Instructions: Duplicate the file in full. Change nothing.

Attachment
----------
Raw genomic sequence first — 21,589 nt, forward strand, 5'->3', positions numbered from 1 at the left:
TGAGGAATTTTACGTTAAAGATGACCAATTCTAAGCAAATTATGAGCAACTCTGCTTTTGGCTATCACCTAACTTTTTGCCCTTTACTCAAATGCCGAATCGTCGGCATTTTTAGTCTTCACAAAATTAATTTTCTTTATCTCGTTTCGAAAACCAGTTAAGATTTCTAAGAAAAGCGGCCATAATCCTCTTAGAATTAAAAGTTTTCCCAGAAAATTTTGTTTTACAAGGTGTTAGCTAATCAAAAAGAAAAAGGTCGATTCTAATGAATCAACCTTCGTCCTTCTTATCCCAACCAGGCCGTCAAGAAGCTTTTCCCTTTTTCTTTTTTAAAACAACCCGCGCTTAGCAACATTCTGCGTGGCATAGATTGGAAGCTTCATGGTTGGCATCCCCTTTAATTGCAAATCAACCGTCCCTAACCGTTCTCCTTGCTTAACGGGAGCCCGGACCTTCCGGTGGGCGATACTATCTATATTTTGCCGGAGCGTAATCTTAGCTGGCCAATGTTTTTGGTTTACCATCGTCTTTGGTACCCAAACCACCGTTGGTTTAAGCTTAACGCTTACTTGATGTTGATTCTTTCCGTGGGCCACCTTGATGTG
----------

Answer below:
Raw genomic sequence first — 21,589 nt, forward strand, 5'->3', positions numbered from 1 at the left:
TGAGGAATTTTACGTTAAAGATGACCAATTCTAAGCAAATTATGAGCAACTCTGCTTTTGGCTATCACCTAACTTTTTGCCCTTTACTCAAATGCCGAATCGTCGGCATTTTTAGTCTTCACAAAATTAATTTTCTTTATCTCGTTTCGAAAACCAGTTAAGATTTCTAAGAAAAGCGGCCATAATCCTCTTAGAATTAAAAGTTTTCCCAGAAAATTTTGTTTTACAAGGTGTTAGCTAATCAAAAAGAAAAAGGTCGATTCTAATGAATCAACCTTCGTCCTTCTTATCCCAACCAGGCCGTCAAGAAGCTTTTCCCTTTTTCTTTTTTAAAACAACCCGCGCTTAGCAACATTCTGCGTGGCATAGATTGGAAGCTTCATGGTTGGCATCCCCTTTAATTGCAAATCAACCGTCCCTAACCGTTCTCCTTGCTTAACGGGAGCCCGGACCTTCCGGTGGGCGATACTATCTATATTTTGCCGGAGCGTAATCTTAGCTGGCCAATGTTTTTGGTTTACCATCGTCTTTGGTACCCAAACCACCGTTGGTTTAAGCTTAACGCTTACTTGATGTTGATTCTTTCCGTGGGCCACCTTGATGTG